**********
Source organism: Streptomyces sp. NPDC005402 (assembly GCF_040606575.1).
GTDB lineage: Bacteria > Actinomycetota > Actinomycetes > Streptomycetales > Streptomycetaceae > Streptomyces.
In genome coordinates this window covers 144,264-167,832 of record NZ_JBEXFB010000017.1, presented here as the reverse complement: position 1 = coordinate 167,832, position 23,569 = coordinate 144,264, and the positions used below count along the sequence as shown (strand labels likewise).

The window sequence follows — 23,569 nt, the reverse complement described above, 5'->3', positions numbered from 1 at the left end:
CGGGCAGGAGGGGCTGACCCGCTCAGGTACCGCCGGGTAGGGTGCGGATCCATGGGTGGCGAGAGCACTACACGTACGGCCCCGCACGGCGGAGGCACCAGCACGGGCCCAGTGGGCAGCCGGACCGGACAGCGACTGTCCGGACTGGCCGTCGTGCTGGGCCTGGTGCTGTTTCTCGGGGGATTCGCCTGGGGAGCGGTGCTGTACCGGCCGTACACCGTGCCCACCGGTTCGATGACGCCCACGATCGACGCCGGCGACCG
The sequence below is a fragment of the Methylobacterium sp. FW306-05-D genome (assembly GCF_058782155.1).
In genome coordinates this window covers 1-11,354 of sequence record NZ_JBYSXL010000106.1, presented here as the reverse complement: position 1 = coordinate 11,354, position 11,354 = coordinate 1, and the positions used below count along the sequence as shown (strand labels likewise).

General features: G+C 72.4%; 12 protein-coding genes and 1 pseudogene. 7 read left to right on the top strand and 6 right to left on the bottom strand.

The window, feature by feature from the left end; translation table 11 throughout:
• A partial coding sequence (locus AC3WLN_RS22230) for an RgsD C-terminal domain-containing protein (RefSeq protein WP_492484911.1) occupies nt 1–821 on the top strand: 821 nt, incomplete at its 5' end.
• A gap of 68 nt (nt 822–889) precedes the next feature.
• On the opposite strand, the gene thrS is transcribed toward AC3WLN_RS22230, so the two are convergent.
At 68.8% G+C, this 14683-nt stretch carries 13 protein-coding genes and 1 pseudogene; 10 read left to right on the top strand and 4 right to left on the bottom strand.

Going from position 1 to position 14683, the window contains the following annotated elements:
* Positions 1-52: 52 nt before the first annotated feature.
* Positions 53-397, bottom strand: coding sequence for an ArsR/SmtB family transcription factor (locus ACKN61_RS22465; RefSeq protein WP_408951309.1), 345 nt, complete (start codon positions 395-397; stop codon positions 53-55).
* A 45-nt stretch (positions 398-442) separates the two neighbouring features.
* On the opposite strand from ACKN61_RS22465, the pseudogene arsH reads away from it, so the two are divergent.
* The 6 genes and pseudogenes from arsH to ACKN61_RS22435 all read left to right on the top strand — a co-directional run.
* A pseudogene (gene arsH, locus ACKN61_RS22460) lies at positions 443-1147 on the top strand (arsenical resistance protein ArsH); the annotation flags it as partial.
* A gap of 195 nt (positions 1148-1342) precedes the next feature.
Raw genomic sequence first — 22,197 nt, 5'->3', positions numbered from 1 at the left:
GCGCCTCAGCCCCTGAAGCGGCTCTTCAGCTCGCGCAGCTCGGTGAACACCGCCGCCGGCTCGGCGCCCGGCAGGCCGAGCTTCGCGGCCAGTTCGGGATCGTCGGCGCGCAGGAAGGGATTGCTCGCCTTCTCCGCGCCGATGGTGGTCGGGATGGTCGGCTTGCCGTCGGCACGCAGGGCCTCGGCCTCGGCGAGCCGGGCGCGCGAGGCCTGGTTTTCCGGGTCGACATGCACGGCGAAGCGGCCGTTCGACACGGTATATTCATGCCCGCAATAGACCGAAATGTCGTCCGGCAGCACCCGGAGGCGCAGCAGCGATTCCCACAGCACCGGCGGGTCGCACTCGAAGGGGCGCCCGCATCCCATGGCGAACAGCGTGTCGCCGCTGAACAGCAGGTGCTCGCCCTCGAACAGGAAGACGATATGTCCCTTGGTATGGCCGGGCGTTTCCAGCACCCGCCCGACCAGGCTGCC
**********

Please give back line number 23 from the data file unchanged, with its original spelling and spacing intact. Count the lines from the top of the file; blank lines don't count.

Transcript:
GCGCCTCAGCCCCTGAAGCGGCTCTTCAGCTCGCGCAGCTCGGTGAACACCGCCGCCGGCTCGGCGCCCGGCAGGCCGAGCTTCGCGGCCAGTTCGGGATCGTCGGCGCGCAGGAAGGGATTGCTCGCCTTCTCCGCGCCGATGGTGGTCGGGATGGTCGGCTTGCCGTCGGCACGCAGGGCCTCGGCCTCGGCGAGCCGGGCGCGCGAGGCCTGGTTTTCCGGGTCGACATGCACGGCGAAGCGGCCGTTCGACACGGTATATTCATGCCCGCAATAGACCGAAATGTCGTCCGGCAGCACCCGGAGGCGCAGCAGCGATTCCCACAGCACCGGCGGGTCGCACTCGAAGGGGCGCCCGCATCCCATGGCGAACAGCGTGTCGCCGCTGAACAGCAGGTGCTCGCCCTCGAACAGGAAGACGATATGTCCCTTGGTATGGCCGGGCGTTTCCAGCACCCGCCCGACCAGGCTGCC